Months after COVID-19 began to ravage the Northeast, leaving thousands dead and countless communities in mourning, the disease began to loosen its deadly grip: Fatalities in the hardest-hit states declined sharply, and by the start of summer, it seemed that the region could let out a sigh of relief.
But while the death rates in other Northeastern states continued to decline rapidly throughout the summer, almost in lockstep, progress in Massachusetts slowed. In September, COVID-19 claimed 392 lives here — more than were reported in New York and New Jersey combined.
States count and report COVID-19 deaths differently, making direct comparisons difficult. But epidemiologists said the numbers paint a bleak picture of the pandemic’s hold on Massachusetts. As statistics suggest the virus is again on the rise, specialists appear at something of a loss to explain why the state’s death toll remains so stubbornly high.
“I would think if anything, many of the hospitals in Massachusetts have learned how to better manage patients with COVID-19, and we should be seeing less mortality,” said Dr. David Hamer, an infectious disease expert at Boston University School of Public Health and physician at Boston Medical Center. “I just can’t easily explain why that figure in particular is much higher [than in nearby states].”
Other specialists shared Hamer’s surprise. The state’s world class hospitals, high rates of insurance coverage, and relatively low rates of COVID-19 transmission over the past few months all provide strong defenses. Some speculated that the heavy death toll at long-term-care facilities, where 270 of last month’s fatalities originated, could provide part of the explanation. Others pointed to quirks of timing, or random chance. But fundamentally, the relatively high loss of life here is difficult to explain when compared to New Jersey, Connecticut, and New York, nearby states that have followed otherwise similar paths through the pandemic.
States' methods for counting and publicly reporting COVID-19 deaths vary, a point Massachusetts officials highlighted.
“While we are continuing to monitor our data, looking for trends over several weeks, it is important to note that states have varying policies for determining COVID-19 deaths, which can create discrepancies when comparing across different states like New York and New Jersey,” Tory Mazzola, a Massachusetts COVID-19 Command Center spokesperson, said by e-mail on Friday.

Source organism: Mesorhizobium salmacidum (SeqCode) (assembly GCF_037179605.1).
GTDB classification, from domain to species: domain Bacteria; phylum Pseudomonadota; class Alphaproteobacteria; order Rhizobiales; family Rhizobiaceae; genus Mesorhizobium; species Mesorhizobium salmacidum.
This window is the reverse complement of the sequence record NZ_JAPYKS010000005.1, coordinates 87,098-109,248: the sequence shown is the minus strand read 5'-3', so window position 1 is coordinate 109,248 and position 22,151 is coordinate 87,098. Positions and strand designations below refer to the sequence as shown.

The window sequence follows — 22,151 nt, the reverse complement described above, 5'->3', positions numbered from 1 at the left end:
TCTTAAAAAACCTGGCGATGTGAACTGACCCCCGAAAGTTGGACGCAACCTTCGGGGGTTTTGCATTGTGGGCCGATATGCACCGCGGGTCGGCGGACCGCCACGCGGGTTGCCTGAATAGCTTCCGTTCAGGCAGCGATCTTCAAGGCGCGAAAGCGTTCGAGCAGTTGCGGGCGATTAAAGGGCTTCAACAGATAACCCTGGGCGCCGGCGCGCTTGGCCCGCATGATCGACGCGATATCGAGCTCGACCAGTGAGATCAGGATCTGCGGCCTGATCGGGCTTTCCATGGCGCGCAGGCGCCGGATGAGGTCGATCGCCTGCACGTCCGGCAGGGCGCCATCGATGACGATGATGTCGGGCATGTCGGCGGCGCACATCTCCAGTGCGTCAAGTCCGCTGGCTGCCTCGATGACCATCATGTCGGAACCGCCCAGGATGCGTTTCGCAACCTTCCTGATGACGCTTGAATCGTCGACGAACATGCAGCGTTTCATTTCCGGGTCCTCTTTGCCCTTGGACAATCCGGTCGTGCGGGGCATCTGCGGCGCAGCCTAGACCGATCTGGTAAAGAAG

Generally, states follow national criteria that classify some COVID-related deaths as “confirmed” and others as “probable” — a designation that means some combination of a person’s symptoms, previous testing, exposure to the virus, or death certificate notes lead public health researchers to conclude that they likely died at least in part from COVID-19.
New York does not report probable COVID-19 deaths, while the other three states compared here do. However, Johns Hopkins University data used in the Globe’s analysis include probable cases reported by New York City, the region that accounts for the majority of that state’s cases and deaths. Additionally, deaths in confirmed cases account for more than 97 percent of Massachusetts' total reported deaths, and even accounting for potential discrepancies in reporting, the gap between deaths here and elsewhere in the region are stark.
Massachusetts — like New York, New Jersey, and Connecticut — saw reported cases peak in April, followed soon by peaks in daily death counts. The states also seemed to begin recovering from their deadly first waves at roughly the same time: Total deaths in the four states dropped 69 percent from June to July, according to data collected by Johns Hopkins and analyzed by the Globe.
From there, though, Massachusetts made only halting progress while the other three raced ahead. Death rates in those states fell below 2 per 100,000 in August, and despite some fluctuation, remained low in September.
While September deaths in Massachusetts were down 60 percent from June, the death rate remained higher than in 26 other states, including several that experienced waves of infections and hospitalizations over the summer.
Comparing death rates across states can still be difficult for a number of reasons, said Jennifer Nuzzo, an epidemiologist at the Johns Hopkins Center for Health Security. Even small differences in the timing of new cases or reporting methods can translate into larger, seemingly indecipherable disparities in deaths and death rates, she said.